This is the classic chicken or the egg scenario. Doing these 3 things will raise the bar immediately and have you stand out from the other 3 vendors your lead is talking with.

For the context of this episode, this is for those that are just starting out, maybe still full-time and looking to go freelance.

This could also be for those trying a new service or piece to their business. Maybe even niching down or specializing your business to where you haven’t had any experience in before.

So many of you in this area find yourself in a chicken or the egg scenario, where you talk about how you have no case studies or portfolio pieces. You don’t have experience because you haven’t done this type of work before.

You find yourself paralyzed because of it. You don’t move forward with anything because you get stuck.

I want to share with you 3 tips that don’t require anything other than a conversation with a client or lead when you don’t have the experience.

Find out why they are talking to you

Unless they are a friend of yours or existing client, there’s some reason for why you are talking with them.

Maybe it was a bad previous engagement.

Maybe someone referred you.

Maybe they found you online and liked what you do, but they are unsure if you can help them because of the business they have.

Whatever it is, find out. Because that will give you a quick insight into what is attractive about you to them.

Simply ask “How did you find out about me?” before starting in on the conversation. Or if during the course of the conversation they seem unsure if you can help, ask “There are a lot of choices out there, and I respect that, may I ask you why you are talking with me about your project?”

Set up the clarity for the lead, make sure they are clear of the problem

Making sure that the lead is fully engaged and clear on what problem they want solving.

Echo back what they are asking you for. State everything that you hear back to them to make sure that there is clarity on what’s being asked for and the goals they want to achieve.

If there’s some level of contention about the project based on a previously bad engagement, be empathetic but state how you work and the benefits to the client of the way you work.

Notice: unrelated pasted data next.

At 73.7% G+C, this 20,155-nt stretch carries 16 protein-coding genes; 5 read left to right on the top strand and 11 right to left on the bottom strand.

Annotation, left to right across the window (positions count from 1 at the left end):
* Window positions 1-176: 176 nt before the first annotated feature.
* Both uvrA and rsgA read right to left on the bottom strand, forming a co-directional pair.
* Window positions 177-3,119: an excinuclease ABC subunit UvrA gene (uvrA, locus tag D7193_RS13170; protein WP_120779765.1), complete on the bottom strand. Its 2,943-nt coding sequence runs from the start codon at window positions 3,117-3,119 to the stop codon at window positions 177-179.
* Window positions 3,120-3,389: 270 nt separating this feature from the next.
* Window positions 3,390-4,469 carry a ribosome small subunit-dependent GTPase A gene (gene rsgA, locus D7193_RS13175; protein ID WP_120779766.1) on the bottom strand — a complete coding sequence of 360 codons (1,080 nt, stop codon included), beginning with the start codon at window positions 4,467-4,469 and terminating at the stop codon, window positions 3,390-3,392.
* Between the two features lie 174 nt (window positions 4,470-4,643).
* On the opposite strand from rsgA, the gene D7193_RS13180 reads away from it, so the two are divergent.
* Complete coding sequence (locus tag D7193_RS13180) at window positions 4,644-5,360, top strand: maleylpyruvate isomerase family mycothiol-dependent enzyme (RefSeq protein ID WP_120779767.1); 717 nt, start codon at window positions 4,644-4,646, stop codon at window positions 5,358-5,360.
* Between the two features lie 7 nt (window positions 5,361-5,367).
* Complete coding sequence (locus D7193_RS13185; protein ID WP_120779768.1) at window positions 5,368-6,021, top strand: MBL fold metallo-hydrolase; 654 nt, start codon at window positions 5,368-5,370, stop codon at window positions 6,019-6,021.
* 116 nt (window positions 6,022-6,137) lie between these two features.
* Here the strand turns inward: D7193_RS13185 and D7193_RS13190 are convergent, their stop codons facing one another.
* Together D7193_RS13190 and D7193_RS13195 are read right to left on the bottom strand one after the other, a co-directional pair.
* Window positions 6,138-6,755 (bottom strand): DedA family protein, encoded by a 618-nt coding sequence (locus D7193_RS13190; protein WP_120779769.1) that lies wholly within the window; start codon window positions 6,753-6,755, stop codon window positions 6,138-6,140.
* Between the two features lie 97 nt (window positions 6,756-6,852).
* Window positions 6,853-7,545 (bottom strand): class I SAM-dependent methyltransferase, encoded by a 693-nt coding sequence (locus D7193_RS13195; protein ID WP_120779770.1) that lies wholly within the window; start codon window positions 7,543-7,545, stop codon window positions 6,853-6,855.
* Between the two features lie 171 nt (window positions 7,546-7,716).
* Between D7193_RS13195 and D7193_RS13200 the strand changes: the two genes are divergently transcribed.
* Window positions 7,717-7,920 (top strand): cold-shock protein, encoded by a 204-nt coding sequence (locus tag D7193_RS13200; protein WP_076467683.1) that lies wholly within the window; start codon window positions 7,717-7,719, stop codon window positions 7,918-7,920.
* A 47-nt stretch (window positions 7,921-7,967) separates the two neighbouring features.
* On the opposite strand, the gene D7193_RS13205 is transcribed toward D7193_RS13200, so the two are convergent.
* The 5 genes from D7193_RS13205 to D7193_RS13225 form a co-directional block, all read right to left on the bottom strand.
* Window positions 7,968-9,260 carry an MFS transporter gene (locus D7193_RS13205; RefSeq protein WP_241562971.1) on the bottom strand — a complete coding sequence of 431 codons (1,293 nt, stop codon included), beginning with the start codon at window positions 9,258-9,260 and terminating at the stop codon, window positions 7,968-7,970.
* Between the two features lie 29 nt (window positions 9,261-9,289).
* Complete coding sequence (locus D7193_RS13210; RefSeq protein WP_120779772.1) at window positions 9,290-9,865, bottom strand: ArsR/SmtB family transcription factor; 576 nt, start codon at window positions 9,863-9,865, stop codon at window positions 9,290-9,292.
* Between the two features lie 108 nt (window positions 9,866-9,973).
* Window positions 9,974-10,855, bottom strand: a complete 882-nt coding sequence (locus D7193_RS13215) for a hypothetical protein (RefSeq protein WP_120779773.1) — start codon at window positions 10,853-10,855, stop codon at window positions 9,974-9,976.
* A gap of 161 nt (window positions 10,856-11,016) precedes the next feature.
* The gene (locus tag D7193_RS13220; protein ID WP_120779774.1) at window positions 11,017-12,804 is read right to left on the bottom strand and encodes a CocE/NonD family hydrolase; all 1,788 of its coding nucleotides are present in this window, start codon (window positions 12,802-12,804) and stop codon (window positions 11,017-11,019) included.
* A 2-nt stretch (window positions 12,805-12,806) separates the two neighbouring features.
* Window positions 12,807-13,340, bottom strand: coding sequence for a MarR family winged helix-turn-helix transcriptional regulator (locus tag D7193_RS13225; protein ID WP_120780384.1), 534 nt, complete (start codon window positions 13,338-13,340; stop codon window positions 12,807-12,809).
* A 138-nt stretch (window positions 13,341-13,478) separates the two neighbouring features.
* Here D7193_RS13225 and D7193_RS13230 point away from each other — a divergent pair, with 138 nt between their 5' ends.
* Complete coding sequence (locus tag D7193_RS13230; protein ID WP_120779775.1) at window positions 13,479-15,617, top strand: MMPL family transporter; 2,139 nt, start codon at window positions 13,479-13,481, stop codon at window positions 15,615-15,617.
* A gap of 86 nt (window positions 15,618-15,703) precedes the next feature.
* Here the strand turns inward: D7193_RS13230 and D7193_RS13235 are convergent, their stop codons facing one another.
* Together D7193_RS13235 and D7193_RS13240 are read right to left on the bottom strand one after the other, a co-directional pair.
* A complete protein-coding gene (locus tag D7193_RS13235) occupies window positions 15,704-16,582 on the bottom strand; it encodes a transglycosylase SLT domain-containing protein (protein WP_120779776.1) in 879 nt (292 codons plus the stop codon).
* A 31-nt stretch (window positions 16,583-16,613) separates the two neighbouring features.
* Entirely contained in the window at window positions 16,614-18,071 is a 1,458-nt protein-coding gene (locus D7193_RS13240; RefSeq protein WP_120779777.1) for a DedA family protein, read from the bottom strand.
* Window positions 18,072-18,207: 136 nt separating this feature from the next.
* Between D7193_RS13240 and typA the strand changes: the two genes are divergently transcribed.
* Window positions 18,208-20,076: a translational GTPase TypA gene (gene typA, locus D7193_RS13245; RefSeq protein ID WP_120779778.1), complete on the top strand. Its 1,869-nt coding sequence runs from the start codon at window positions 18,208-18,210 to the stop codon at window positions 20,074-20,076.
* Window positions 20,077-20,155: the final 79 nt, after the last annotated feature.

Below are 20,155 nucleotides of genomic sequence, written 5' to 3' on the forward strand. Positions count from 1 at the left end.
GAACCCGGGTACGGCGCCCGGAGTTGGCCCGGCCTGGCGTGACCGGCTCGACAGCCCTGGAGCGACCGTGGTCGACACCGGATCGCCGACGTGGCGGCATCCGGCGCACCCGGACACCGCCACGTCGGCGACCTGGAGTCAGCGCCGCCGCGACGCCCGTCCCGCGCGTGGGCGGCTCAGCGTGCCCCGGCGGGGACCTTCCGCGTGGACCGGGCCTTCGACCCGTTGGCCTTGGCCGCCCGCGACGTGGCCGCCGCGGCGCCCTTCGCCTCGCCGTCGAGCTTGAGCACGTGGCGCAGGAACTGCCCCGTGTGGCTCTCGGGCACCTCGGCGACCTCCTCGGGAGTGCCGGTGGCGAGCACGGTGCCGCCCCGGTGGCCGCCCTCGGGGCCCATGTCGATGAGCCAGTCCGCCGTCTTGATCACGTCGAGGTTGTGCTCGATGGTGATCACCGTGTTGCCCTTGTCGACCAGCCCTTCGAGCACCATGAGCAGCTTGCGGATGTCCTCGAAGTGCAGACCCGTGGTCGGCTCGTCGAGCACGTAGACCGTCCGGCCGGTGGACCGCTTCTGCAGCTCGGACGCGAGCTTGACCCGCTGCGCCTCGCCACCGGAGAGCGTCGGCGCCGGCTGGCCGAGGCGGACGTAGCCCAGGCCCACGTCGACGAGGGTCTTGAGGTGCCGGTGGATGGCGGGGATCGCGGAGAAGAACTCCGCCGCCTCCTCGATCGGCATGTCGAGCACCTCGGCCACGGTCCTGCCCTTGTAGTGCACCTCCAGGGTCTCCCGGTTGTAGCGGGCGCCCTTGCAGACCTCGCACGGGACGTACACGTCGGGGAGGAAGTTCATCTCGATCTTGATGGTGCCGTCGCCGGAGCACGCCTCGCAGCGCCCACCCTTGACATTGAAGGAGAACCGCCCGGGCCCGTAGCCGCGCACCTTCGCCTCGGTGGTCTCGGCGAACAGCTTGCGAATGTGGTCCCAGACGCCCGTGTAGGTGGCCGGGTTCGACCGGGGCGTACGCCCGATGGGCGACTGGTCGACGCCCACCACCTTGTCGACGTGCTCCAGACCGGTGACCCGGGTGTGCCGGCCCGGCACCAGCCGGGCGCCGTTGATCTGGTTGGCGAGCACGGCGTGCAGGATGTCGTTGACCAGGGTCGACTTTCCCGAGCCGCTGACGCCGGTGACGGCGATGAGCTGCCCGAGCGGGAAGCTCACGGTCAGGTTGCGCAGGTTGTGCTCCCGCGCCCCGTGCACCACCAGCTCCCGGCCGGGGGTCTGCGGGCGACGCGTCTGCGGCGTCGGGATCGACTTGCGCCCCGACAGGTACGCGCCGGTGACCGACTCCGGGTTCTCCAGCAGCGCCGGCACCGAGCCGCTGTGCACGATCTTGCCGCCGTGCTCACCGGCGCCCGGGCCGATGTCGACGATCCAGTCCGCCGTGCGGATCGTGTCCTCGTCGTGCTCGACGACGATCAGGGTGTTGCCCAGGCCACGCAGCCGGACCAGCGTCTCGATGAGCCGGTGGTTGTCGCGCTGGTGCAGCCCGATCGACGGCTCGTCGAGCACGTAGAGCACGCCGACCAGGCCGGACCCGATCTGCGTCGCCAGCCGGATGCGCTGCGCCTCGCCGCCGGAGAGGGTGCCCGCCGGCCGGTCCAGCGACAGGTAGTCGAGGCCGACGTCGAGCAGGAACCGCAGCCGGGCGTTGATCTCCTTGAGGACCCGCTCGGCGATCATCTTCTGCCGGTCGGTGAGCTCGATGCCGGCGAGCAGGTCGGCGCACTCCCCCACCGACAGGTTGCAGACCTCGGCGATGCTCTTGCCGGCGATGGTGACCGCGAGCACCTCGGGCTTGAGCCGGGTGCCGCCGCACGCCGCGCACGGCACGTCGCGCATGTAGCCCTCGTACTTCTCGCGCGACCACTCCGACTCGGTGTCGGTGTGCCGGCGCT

After briefly giving them insight, ask them if that process makes sense to them. Ask them if it aligns with their thinking and the goals that why are looking to achieve.

Get them focused back onto your conversation with them, not thinking about the bad experience they had.

Empathize with them and offer a lower risk opportunity to work together

If there’s still some level of skepticism due to lack of experience, offer them a lower risk opportunity to work together on.

I’m not suggesting discounting your services!

I’m suggesting offering them a phased project, where the initial engagement is a smaller win, lower cost, and quicker timeline.

Then when that engagement is a success (notice I didn’t say “if it’s a success) you talk again about moving forward with a larger piece of the project.

Most of your leads and clients come from word of mouth. Especially when starting out. If you are engaged in conversation, often times they haven’t even looked at a portfolio yet.

There’s a trust factor by proxy since they came to you from someone else that they trust.

You don’t need those portfolio pieces or full website with all the logos and badges.

You simply need to have a conversation that’s focused and has the objective of solving the problem the lead or client has.

That will prove to them that you are thinking strategically and pragmatically about solving their problem when others are stumbling or just trying to close the sale.

Running your freelance business

Struggles with time management? Which emails to send off and when? Wonder what type of software to use? Here are the answers you’ll want to have a listen to.
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